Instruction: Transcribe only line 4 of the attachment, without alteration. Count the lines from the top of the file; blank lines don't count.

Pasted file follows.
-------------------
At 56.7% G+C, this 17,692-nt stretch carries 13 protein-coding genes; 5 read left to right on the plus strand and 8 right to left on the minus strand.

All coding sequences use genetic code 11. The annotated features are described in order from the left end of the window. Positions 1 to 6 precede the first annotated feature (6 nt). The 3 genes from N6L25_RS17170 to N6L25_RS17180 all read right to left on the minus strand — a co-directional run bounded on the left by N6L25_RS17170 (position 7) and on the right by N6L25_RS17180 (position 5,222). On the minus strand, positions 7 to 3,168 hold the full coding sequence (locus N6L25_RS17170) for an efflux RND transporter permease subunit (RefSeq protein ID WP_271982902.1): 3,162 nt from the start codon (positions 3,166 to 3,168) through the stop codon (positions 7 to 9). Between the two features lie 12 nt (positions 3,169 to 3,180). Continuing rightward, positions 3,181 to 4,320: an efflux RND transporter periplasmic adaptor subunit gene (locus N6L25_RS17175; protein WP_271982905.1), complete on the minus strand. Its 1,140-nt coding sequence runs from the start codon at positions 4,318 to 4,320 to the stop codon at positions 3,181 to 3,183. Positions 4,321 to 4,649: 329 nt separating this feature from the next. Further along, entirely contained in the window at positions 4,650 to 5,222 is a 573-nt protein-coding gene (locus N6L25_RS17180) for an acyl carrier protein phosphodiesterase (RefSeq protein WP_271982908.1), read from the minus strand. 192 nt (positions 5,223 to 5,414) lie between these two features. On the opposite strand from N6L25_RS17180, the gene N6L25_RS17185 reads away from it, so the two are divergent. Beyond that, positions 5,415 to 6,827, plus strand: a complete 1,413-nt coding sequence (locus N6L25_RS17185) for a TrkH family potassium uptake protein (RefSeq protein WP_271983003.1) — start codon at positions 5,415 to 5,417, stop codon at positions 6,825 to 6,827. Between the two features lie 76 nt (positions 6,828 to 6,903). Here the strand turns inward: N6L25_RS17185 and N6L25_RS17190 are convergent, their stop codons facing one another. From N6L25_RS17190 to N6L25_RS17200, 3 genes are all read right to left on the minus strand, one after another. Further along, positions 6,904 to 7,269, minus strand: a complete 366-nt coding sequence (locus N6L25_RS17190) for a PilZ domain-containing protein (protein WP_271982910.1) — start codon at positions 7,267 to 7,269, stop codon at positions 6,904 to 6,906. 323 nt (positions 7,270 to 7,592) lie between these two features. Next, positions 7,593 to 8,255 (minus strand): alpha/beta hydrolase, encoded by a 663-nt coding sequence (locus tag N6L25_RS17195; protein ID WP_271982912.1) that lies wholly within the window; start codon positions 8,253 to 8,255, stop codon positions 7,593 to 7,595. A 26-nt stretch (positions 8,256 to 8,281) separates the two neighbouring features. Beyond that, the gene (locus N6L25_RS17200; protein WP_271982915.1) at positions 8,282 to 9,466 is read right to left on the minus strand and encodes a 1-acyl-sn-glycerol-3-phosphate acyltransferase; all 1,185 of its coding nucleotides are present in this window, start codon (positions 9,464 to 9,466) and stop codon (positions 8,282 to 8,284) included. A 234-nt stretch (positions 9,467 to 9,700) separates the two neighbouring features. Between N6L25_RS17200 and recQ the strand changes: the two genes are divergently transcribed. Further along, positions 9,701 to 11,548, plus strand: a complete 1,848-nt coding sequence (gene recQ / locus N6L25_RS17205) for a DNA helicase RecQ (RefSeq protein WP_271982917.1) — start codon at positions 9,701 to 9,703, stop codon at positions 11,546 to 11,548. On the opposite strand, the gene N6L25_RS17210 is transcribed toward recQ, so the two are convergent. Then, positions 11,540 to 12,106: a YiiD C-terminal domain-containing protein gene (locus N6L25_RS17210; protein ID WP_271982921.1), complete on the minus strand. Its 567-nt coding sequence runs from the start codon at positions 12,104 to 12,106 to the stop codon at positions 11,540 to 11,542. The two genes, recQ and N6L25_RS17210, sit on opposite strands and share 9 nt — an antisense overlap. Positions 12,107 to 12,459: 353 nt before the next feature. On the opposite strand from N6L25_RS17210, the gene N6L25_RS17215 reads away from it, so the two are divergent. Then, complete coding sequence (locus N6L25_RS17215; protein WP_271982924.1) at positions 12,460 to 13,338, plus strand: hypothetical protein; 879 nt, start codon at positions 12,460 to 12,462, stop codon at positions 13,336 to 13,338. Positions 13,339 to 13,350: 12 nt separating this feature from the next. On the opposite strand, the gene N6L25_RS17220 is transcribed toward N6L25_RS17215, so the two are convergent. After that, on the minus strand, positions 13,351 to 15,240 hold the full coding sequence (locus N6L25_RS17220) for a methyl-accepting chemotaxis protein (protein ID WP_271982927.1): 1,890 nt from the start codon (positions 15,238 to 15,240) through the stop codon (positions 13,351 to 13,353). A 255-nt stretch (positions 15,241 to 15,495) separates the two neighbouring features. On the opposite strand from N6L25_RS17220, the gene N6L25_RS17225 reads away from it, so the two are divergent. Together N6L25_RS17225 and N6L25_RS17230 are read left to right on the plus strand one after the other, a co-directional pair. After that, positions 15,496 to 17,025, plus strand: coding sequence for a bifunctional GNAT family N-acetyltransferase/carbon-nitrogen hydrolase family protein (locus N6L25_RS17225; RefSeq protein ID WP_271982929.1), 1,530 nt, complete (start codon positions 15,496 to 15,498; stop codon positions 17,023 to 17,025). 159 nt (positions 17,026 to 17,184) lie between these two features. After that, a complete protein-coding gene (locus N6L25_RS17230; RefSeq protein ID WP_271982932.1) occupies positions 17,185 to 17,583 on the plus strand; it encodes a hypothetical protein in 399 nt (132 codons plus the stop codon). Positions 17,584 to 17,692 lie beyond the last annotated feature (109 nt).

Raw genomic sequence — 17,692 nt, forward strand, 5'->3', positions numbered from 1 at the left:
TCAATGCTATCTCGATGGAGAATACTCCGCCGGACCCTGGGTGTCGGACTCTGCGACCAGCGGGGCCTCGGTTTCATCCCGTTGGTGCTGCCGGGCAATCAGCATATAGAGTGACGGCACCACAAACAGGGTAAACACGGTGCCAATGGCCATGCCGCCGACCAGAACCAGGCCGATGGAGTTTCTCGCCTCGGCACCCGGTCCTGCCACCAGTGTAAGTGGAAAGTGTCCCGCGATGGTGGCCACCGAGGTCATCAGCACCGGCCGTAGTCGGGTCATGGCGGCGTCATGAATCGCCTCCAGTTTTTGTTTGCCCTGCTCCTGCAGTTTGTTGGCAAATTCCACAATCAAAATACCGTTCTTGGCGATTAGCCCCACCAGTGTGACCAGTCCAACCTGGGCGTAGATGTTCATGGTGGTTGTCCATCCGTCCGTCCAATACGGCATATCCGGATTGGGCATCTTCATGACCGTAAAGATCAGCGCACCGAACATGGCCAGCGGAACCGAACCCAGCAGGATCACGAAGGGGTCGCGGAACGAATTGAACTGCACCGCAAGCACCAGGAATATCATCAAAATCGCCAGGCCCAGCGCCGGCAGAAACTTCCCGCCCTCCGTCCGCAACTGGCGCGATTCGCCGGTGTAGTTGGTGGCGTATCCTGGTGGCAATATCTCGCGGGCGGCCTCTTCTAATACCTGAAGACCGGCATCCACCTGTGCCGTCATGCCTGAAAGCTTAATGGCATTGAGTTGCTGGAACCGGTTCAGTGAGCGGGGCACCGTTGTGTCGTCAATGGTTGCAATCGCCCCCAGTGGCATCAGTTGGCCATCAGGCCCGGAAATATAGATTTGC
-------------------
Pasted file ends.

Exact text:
TCAATGCTATCTCGATGGAGAATACTCCGCCGGACCCTGGGTGTCGGACTCTGCGACCAGCGGGGCCTCGGTTTCATCCCGTTGGTGCTGCCGGGCAATCAGCATATAGAGTGACGGCACCACAAACAGGGTAAACACGGTGCCAATGGCCATGCCGCCGACCAGAACCAGGCCGATGGAGTTTCTCGCCTCGGCACCCGGTCCTGCCACCAGTGTAAGTGGAAAGTGTCCCGCGATGGTGGCCACCGAGGTCATCAGCACCGGCCGTAGTCGGGTCATGGCGGCGTCATGAATCGCCTCCAGTTTTTGTTTGCCCTGCTCCTGCAGTTTGTTGGCAAATTCCACAATCAAAATACCGTTCTTGGCGATTAGCCCCACCAGTGTGACCAGTCCAACCTGGGCGTAGATGTTCATGGTGGTTGTCCATCCGTCCGTCCAATACGGCATATCCGGATTGGGCATCTTCATGACCGTAAAGATCAGCGCACCGAACATGGCCAGCGGAACCGAACCCAGCAGGATCACGAAGGGGTCGCGGAACGAATTGAACTGCACCGCAAGCACCAGGAATATCATCAAAATCGCCAGGCCCAGCGCCGGCAGAAACTTCCCGCCCTCCGTCCGCAACTGGCGCGATTCGCCGGTGTAGTTGGTGGCGTATCCTGGTGGCAATATCTCGCGGGCGGCCTCTTCTAATACCTGAAGACCGGCATCCACCTGTGCCGTCATGCCTGAAAGCTTAATGGCATTGAGTTGCTGGAACCGGTTCAGTGAGCGGGGCACCGTTGTGTCGTCAATGGTTGCAATCGCCCCCAGTGGCATCAGTTGGCCATCAGGCCCGGAAATATAGATTTGC